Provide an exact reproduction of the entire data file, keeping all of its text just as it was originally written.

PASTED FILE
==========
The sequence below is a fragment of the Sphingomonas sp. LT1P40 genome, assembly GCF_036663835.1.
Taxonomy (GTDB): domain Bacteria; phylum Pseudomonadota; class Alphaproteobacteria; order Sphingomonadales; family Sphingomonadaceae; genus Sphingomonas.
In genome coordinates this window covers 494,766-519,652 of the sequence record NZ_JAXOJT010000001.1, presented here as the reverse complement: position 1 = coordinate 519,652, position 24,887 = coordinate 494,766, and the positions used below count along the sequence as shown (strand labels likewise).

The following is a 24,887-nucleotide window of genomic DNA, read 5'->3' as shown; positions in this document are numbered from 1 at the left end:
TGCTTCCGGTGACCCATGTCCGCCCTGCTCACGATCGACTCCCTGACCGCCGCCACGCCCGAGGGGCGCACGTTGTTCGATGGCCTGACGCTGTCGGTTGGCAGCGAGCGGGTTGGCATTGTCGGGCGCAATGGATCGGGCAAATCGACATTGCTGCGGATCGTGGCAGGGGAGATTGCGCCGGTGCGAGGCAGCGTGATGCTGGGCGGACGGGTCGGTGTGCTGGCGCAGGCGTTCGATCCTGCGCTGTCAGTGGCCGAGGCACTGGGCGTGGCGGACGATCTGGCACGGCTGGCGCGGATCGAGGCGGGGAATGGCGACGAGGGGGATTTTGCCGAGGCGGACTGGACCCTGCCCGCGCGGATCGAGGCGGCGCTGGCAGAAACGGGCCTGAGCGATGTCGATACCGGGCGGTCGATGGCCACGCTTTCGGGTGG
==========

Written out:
The sequence below is a fragment of the Sphingomonas sp. LT1P40 genome, assembly GCF_036663835.1.
Taxonomy (GTDB): domain Bacteria; phylum Pseudomonadota; class Alphaproteobacteria; order Sphingomonadales; family Sphingomonadaceae; genus Sphingomonas.
In genome coordinates this window covers 494,766-519,652 of the sequence record NZ_JAXOJT010000001.1, presented here as the reverse complement: position 1 = coordinate 519,652, position 24,887 = coordinate 494,766, and the positions used below count along the sequence as shown (strand labels likewise).

The following is a 24,887-nucleotide window of genomic DNA, read 5'->3' as shown; positions in this document are numbered from 1 at the left end:
TGCTTCCGGTGACCCATGTCCGCCCTGCTCACGATCGACTCCCTGACCGCCGCCACGCCCGAGGGGCGCACGTTGTTCGATGGCCTGACGCTGTCGGTTGGCAGCGAGCGGGTTGGCATTGTCGGGCGCAATGGATCGGGCAAATCGACATTGCTGCGGATCGTGGCAGGGGAGATTGCGCCGGTGCGAGGCAGCGTGATGCTGGGCGGACGGGTCGGTGTGCTGGCGCAGGCGTTCGATCCTGCGCTGTCAGTGGCCGAGGCACTGGGCGTGGCGGACGATCTGGCACGGCTGGCGCGGATCGAGGCGGGGAATGGCGACGAGGGGGATTTTGCCGAGGCGGACTGGACCCTGCCCGCGCGGATCGAGGCGGCGCTGGCAGAAACGGGCCTGAGCGATGTCGATACCGGGCGGTCGATGGCCACGCTTTCGGGTGG